Culture

Julia Michaels On Her Petty Pop Era & Why She’ll Keep Singing About Love, Even When It Hurts

“Songwriting will never not be an incredible experience to me.”

By Lucy Cocoran
Julia Michaels' distinctive voice enters the Zoom and immediately a sense of warmth fills the room. Softly-spoken, incredibly vibrant and unmistakably unique, it's the voice that generated an immediate fanbase back in 2017 when she released her debut single, Issues.
She's calling from the studio where she's working on new music, and, though she can't give an exact release date, she promises things are coming soon.
Over the past week, she's teased two very different versions of the same song on Instagram - one is a heart-wrenching, emotionally-charged piano ballad, while the other has a distinctively pop overtone. She doesn't explicitly say what the song is about because she doesn't have to.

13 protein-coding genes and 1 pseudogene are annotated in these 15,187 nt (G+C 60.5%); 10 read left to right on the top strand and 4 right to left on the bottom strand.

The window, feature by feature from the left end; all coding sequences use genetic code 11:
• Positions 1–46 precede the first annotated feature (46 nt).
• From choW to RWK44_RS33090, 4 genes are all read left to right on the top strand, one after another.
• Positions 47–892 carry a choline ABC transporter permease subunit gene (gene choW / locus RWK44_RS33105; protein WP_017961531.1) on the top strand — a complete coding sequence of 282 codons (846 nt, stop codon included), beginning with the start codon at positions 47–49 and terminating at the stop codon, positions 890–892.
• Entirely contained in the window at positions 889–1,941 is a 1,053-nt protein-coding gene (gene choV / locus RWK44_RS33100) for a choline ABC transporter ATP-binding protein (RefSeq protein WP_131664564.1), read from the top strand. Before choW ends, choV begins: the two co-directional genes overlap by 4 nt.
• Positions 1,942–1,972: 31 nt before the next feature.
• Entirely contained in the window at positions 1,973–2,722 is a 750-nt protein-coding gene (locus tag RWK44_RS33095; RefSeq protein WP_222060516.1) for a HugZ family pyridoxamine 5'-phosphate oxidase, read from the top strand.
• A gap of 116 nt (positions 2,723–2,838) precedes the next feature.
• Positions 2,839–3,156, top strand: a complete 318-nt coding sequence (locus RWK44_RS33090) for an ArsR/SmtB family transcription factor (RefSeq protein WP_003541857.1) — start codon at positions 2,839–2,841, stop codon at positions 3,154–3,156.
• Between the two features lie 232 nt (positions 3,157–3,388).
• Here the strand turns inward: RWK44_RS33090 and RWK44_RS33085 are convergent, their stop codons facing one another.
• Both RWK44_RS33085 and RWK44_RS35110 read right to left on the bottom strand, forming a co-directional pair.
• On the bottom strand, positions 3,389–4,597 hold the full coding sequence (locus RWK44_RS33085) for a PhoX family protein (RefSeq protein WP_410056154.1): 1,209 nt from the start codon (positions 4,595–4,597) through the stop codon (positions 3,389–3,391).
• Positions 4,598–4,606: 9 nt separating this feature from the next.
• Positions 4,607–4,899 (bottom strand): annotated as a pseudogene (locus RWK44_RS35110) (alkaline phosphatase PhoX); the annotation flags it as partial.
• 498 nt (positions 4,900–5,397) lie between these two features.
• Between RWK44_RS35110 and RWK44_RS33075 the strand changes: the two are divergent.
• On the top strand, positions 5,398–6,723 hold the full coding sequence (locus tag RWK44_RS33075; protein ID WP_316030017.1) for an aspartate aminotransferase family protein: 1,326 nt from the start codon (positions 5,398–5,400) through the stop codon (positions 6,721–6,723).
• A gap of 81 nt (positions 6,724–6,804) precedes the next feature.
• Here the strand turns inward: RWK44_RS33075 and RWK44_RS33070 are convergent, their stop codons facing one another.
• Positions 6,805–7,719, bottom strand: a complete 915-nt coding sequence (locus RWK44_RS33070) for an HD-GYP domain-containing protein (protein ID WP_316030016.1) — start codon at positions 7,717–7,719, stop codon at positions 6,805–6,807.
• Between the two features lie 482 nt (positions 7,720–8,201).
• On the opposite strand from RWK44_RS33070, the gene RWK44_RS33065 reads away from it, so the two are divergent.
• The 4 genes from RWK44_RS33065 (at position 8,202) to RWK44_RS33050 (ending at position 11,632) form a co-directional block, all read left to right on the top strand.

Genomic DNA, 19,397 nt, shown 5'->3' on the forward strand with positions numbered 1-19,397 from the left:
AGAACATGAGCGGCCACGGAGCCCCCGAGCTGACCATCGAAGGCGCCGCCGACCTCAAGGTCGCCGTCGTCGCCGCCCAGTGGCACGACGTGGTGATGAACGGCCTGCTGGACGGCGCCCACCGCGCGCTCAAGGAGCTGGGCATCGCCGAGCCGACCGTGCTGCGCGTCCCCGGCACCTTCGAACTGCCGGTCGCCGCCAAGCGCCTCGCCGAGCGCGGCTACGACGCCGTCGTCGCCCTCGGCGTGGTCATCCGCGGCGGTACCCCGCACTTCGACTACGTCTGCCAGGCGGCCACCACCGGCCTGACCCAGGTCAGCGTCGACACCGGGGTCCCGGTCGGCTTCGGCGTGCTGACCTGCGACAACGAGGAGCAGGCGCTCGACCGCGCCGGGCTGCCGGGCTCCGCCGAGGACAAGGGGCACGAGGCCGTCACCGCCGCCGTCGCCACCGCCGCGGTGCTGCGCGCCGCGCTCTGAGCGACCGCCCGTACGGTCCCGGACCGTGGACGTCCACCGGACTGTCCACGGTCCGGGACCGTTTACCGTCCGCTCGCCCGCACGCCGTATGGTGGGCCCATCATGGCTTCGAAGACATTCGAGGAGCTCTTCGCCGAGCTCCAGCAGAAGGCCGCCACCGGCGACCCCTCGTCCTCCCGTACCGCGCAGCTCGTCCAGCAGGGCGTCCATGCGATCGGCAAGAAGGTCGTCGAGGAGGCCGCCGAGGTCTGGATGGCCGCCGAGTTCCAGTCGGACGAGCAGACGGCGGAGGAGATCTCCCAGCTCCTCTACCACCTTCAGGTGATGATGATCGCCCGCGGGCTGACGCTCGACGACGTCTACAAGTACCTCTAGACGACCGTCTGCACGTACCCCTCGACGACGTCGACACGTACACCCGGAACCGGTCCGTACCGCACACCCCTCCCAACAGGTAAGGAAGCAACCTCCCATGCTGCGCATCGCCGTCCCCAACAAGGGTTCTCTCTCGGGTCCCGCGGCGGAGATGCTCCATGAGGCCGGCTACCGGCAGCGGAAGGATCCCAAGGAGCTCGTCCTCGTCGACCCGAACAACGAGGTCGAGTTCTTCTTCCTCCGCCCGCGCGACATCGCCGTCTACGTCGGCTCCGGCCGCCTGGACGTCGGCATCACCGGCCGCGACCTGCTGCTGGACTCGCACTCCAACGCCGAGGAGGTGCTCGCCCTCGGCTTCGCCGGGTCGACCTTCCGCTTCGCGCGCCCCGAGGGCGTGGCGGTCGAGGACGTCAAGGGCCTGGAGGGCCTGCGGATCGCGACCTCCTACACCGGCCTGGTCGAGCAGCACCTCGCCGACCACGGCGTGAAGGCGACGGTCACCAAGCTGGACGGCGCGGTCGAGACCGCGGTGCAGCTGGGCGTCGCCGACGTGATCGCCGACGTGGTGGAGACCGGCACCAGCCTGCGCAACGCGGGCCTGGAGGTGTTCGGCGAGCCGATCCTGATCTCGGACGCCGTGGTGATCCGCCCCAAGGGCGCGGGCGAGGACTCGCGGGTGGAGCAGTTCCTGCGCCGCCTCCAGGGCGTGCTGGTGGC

It's about getting your heart broken.
"It's the thing I sing about most because it's the thing that I experience the most," Michael's told ELLE Australia, of why she keeps choosing to write about love, especially when it's painful.

"'I've experienced love and heartbreak more than I've experienced a lot of things in my life, and each one is different, like a fingerprint," she mused.
Even when discussing heartbreak, she still finds a way to make it sound poetic. It's that knack for seeing the beauty in an arguably ugly situation that has seen her carve out a special place in the music business. Still, one can only imagine how terrifying it must be to lay your soul bare for two million people; but for Michaels, it's the act of being honest with her fans that ultimately helps her heal.